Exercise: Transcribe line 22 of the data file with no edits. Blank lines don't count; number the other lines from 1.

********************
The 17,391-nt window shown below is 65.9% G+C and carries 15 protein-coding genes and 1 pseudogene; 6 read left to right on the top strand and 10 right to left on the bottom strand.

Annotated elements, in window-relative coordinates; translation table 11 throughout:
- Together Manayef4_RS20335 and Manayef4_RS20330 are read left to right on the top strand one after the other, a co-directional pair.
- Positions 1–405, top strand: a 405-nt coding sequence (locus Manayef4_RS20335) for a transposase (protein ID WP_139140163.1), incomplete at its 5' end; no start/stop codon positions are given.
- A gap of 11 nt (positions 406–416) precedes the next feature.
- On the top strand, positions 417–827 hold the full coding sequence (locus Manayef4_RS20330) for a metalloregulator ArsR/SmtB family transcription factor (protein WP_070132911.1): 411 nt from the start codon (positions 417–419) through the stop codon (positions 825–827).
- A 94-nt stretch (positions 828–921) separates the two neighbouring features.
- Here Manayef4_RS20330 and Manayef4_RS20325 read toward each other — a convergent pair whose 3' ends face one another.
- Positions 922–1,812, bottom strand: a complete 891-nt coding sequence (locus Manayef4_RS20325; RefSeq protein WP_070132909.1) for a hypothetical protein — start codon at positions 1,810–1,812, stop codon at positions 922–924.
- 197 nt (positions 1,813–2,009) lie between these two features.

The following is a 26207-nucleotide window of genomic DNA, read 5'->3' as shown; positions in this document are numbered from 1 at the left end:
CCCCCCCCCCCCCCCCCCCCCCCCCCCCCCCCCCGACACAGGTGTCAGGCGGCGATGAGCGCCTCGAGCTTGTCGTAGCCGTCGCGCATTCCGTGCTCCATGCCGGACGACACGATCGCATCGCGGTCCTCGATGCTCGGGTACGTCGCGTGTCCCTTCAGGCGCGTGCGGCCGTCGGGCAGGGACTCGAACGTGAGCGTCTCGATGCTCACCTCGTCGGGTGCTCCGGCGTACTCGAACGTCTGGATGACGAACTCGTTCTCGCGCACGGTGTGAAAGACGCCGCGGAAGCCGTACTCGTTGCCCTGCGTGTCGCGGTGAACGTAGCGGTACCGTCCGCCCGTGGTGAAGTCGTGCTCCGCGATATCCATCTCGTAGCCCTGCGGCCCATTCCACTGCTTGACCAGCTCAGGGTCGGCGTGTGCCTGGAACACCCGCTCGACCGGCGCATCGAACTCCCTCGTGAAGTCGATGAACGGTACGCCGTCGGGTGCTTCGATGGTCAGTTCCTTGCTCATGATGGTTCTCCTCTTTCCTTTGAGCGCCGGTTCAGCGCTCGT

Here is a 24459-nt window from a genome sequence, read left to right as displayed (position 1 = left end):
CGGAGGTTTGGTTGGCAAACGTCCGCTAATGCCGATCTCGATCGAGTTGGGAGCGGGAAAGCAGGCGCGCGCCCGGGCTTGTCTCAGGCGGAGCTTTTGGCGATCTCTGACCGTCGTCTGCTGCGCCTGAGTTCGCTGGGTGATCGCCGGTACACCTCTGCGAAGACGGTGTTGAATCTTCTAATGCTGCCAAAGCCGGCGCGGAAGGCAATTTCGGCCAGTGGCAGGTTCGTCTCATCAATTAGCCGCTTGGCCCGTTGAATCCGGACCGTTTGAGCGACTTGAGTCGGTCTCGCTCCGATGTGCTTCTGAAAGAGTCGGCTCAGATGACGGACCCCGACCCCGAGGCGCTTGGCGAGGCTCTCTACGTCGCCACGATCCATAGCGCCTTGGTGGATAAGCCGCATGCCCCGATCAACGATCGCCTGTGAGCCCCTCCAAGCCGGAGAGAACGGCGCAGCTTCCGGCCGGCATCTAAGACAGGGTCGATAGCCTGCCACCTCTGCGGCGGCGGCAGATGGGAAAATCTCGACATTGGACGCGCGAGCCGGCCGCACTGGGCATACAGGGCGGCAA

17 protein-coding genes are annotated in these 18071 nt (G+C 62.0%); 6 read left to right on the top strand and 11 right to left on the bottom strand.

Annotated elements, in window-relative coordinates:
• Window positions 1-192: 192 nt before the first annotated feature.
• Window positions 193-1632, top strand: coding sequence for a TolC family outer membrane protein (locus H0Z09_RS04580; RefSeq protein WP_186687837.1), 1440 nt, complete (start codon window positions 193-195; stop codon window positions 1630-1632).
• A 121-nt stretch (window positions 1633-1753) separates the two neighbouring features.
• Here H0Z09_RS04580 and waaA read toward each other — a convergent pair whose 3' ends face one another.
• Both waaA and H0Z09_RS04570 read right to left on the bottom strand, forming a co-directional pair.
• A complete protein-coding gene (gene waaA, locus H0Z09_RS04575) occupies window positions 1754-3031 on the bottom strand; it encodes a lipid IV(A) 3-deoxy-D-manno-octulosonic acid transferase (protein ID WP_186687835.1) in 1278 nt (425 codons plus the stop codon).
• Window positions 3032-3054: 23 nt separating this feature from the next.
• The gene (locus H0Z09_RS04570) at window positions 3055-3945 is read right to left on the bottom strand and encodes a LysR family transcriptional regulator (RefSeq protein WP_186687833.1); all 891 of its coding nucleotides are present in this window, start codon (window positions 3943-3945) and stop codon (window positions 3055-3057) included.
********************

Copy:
• A complete protein-coding gene (gene waaA, locus H0Z09_RS04575) occupies window positions 1754-3031 on the bottom strand; it encodes a lipid IV(A) 3-deoxy-D-manno-octulosonic acid transferase (protein ID WP_186687835.1) in 1278 nt (425 codons plus the stop codon).